Editor’s note: All 10 patients, both donors and recipients, involved in the kidney transplant chain announced Wednesday, January 31 are recovering well. All five living donors have been discharged. Three recipients have been discharged today, while two remain hospitalized and are recovering well. The following is the original news release distributed on January 31, 2018.
An act of extreme kindness by one man sparked a chain of giving and receiving among ten people for a total of five kidney transplants over two days at The University of Kansas Health System. It’s the longest living internal kidney donor transplant chain in the Kansas City area.
A total of ten surgeries took place Monday, January 29th and Tuesday, January 30th… five surgeries to remove the living donor kidneys and five surgeries to implant the gift of life into waiting recipients. The donors and recipients were all doing well following their surgeries and continue to heal.
“These five patients were transplanted by the gift of five people willing to donate and helped by the hard work and contribution of nurses, coordinators, and operating room teams,” Timothy Schmitt, MD, director of transplantation at The University of Kansas Hospital said. “It was an awesome two days.”
The chain began when a donor who was not a good match for his friend was willing to give his kidney to a stranger. His act of kindness inspired others wanting to help loved ones who also were a mis-match.
“Kidney chains like this often begin with a single person willing to give their healthy kidney to someone in need,” Jaime Bartley, MSN, RN and organ transplant manager at The University of Kansas Hospital. “We realized we had a chain of potential donors and recipients. Everyone was eager to help when they realized the potential to save lives.”
There are hundreds of patients at the health system listed for a kidney transplant and often with living donors who are not a direct match. Bartely and physicians agree the complexity of coordinating multiple evaluations, pre-operative visits, surgeries and the follow up care is possible at the health system because of the breadth and depth of the transplant team.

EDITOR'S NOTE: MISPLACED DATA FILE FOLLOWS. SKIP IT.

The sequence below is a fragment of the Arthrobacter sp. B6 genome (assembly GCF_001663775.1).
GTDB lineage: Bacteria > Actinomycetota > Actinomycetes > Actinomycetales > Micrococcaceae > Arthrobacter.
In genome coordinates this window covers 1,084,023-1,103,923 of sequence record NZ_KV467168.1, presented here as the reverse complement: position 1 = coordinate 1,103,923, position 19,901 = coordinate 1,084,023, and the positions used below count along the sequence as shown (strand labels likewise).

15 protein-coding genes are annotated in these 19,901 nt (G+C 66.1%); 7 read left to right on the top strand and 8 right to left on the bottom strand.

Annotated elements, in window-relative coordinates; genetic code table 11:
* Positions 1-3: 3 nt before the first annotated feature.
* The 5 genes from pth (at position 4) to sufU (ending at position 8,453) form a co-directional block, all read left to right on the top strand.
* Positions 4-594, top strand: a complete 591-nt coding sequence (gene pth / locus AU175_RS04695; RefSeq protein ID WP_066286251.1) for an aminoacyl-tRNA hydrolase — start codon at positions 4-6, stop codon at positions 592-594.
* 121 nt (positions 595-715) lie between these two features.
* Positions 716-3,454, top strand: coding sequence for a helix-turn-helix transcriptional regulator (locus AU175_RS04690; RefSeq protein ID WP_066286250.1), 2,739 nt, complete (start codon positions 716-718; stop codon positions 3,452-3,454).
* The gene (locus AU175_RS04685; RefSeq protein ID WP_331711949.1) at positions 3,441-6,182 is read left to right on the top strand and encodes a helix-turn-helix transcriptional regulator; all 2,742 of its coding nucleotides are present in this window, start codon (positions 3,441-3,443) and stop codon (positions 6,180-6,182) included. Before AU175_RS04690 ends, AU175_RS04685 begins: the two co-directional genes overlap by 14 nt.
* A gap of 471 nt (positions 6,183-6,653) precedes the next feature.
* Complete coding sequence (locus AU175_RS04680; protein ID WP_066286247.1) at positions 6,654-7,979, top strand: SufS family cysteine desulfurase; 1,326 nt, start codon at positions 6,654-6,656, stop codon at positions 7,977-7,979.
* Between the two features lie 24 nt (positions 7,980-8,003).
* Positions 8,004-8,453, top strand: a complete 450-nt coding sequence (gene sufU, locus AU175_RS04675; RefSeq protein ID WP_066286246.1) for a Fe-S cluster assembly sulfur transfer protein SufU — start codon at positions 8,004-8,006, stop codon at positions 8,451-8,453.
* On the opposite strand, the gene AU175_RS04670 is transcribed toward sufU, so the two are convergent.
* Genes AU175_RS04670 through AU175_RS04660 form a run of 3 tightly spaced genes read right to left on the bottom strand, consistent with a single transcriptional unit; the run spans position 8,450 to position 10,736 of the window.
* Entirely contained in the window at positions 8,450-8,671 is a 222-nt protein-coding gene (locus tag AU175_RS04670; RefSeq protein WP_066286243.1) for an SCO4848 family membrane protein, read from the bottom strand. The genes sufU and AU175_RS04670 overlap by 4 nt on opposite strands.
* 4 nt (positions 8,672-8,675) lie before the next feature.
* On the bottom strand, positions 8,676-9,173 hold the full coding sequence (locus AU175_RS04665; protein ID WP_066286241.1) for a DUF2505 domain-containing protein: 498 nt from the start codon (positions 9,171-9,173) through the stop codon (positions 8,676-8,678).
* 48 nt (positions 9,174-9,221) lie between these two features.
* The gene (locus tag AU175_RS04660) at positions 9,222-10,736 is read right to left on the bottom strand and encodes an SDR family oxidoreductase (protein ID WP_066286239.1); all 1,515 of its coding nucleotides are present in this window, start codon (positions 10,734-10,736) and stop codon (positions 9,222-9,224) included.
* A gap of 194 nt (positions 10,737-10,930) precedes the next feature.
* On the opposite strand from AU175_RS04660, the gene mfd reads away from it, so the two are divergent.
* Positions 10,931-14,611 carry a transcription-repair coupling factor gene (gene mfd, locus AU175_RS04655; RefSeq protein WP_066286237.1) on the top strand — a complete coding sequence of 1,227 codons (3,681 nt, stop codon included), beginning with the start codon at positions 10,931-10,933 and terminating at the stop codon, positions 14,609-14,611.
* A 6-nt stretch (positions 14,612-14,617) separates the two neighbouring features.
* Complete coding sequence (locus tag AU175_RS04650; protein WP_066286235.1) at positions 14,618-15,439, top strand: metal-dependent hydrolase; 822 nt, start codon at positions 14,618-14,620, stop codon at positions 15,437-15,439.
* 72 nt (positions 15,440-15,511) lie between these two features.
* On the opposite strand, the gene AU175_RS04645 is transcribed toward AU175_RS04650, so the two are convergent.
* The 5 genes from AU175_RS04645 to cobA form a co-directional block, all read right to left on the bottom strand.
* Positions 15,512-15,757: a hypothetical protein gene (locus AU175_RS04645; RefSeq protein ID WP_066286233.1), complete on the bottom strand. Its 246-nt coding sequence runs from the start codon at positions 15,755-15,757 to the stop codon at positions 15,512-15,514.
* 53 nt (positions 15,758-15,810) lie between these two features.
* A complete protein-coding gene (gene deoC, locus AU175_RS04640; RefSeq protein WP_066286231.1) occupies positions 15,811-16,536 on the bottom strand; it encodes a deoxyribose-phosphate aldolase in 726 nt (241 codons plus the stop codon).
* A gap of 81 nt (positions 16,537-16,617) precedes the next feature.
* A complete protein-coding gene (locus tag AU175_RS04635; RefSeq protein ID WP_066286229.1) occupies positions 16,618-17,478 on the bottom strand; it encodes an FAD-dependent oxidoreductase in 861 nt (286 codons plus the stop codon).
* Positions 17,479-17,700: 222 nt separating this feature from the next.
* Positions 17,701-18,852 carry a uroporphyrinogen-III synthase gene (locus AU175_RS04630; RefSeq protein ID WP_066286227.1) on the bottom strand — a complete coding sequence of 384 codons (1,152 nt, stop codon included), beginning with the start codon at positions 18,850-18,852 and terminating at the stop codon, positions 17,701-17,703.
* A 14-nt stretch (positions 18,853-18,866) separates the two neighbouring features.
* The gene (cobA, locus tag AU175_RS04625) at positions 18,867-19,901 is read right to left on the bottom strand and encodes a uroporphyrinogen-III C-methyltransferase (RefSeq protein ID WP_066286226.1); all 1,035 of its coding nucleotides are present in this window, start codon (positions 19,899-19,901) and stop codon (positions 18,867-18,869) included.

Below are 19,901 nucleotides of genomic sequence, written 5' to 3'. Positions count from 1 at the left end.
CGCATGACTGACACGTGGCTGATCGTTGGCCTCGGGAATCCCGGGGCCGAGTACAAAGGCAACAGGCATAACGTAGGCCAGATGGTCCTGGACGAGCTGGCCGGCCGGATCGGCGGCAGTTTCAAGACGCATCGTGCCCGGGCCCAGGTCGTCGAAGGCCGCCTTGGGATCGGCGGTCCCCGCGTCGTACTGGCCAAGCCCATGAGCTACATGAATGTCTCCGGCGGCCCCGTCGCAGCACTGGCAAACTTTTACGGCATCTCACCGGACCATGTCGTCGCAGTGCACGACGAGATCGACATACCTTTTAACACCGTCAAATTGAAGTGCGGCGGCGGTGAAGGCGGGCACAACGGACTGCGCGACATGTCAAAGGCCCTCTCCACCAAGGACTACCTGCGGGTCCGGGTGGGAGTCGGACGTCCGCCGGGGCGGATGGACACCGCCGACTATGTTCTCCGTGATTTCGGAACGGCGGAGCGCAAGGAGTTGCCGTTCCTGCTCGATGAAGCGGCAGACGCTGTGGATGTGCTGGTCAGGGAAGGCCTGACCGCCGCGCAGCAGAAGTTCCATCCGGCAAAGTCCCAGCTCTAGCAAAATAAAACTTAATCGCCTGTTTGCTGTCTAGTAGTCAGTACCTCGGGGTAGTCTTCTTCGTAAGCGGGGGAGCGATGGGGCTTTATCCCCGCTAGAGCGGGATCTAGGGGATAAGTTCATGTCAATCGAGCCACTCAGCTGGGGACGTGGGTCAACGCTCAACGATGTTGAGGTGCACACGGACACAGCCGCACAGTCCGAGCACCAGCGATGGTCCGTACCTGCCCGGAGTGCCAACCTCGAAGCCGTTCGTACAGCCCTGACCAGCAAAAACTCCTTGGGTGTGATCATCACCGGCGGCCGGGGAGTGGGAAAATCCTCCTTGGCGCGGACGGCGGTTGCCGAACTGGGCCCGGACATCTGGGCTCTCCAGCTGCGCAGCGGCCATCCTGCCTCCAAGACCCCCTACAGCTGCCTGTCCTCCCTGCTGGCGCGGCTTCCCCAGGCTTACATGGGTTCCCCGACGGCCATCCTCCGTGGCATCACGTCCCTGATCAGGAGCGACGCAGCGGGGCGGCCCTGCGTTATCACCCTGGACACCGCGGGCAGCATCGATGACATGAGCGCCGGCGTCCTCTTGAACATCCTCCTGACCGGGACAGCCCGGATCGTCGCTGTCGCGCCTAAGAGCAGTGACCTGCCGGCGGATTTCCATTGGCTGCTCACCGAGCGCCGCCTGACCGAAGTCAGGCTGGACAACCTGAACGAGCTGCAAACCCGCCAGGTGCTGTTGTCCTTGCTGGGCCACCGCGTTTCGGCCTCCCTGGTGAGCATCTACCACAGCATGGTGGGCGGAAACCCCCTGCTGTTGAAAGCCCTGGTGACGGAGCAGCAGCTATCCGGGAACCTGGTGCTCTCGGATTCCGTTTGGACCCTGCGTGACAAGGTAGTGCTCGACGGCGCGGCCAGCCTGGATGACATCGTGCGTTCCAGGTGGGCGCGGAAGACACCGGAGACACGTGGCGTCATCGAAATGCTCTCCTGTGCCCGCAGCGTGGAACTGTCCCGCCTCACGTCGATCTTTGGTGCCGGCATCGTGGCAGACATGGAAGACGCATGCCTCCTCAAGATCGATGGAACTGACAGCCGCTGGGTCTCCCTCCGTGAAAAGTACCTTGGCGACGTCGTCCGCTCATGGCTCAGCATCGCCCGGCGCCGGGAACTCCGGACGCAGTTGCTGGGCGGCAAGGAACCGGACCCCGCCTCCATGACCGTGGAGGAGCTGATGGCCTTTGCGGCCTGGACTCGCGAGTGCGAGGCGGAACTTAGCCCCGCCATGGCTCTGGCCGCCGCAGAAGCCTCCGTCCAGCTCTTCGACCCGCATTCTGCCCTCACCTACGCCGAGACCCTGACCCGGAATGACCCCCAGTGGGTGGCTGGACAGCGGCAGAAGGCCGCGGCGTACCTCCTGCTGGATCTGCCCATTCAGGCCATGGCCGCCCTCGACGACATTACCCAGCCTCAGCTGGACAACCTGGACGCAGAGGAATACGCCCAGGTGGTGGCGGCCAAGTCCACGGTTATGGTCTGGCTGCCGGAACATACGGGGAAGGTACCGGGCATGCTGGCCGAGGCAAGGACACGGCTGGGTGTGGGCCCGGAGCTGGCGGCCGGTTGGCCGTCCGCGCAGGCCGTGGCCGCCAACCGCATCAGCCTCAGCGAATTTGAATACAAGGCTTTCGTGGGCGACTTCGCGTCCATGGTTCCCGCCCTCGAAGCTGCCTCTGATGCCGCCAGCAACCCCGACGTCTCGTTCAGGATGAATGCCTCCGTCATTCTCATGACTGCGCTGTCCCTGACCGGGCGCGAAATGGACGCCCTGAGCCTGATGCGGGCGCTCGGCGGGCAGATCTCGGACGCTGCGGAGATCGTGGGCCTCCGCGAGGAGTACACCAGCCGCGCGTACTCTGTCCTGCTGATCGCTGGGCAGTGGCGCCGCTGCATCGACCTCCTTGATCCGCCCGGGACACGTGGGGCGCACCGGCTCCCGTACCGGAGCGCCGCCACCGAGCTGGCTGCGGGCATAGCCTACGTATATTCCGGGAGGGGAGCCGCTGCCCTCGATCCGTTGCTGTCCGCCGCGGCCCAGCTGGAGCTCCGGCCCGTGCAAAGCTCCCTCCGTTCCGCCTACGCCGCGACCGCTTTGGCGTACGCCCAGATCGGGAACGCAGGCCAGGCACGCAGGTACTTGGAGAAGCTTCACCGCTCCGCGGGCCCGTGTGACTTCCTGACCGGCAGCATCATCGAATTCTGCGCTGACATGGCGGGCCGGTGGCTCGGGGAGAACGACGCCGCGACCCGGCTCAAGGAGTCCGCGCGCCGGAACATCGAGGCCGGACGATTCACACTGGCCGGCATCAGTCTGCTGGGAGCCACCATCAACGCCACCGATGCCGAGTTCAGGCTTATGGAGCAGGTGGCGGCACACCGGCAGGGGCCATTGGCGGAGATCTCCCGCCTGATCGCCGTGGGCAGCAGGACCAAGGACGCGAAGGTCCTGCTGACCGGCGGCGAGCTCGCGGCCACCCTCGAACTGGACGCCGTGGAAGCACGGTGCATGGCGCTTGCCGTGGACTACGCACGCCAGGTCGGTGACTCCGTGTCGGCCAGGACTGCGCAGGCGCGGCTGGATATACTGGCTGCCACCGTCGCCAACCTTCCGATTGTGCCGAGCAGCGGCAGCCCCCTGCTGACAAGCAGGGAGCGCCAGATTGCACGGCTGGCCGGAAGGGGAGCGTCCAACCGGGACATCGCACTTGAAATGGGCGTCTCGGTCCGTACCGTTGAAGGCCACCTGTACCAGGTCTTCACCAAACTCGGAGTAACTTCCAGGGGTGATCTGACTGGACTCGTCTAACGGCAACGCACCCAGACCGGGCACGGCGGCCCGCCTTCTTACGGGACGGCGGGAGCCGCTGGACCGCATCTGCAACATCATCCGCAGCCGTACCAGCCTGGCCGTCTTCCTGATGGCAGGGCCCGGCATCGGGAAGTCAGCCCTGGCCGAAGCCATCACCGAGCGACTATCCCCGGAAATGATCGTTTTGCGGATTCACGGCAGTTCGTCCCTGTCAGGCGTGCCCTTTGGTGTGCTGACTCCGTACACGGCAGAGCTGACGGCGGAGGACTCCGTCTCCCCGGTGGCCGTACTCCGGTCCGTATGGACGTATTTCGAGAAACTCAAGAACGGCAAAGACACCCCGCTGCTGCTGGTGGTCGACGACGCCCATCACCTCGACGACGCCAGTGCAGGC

“While our transplant team has the confidence to do what it takes to benefit our patients, none of this would have been possible without the selfless actions of the organ donors,” said Sean Kumer, MD, PhD, physician vice president of operative services at The University of Kansas Hospital. “It takes that first anonymous donor willing to donate a kidney to someone they don’t know and may never meet to get the chain started.”
“It is not uncommon for donors to be incompatible with their intended recipient because of blood type or other complications,” said Amna Ilahe, MBBS, Director, Living Donor Program. “This event shows how creative transplantation can get to make sure a living donor’s desire to help a friend or family member is realized.”
Diane Cibrik, MD, MS, medical director of kidney transplantation, noted live patient kidney donations provide better outcomes for patients, including longer life for the transplanted organ. This, Dr. Cibrik says, was another motivating factor that led to staff working hundreds of hours to create the complex chain.
“A chain of four patients is very common in transplantation. Every time you add another person to the chain, it adds more planning. That’s why this region has never seen a ten-person chain before. Now that we have done a ten-patient chain, we feel we can work together to build larger chains including some chains that go on for years,” said Dr. Cibrik.
Although the surgeries were all performed at The University of Kansas Hospital in Kansas City, Kansas, people in the chain came from Independence, Missouri; Wichita, Kansas; Manhattan, Kansas and other home towns not released out of respect of patients request for privacy.
Patients in the video are donor Jonathan Sink, recipient Frank Bolton and his son, donor Dustin Belton, donor Beth Krissek, donor Jennifer Dawes and her husband recipient Shawn Dawes and recipient Stephanie Williams. Medical personnel include Amna Ilahe, MBBS, Director, Living Donor Program,and Melissa Fowler, organ transplant nurse coordinator.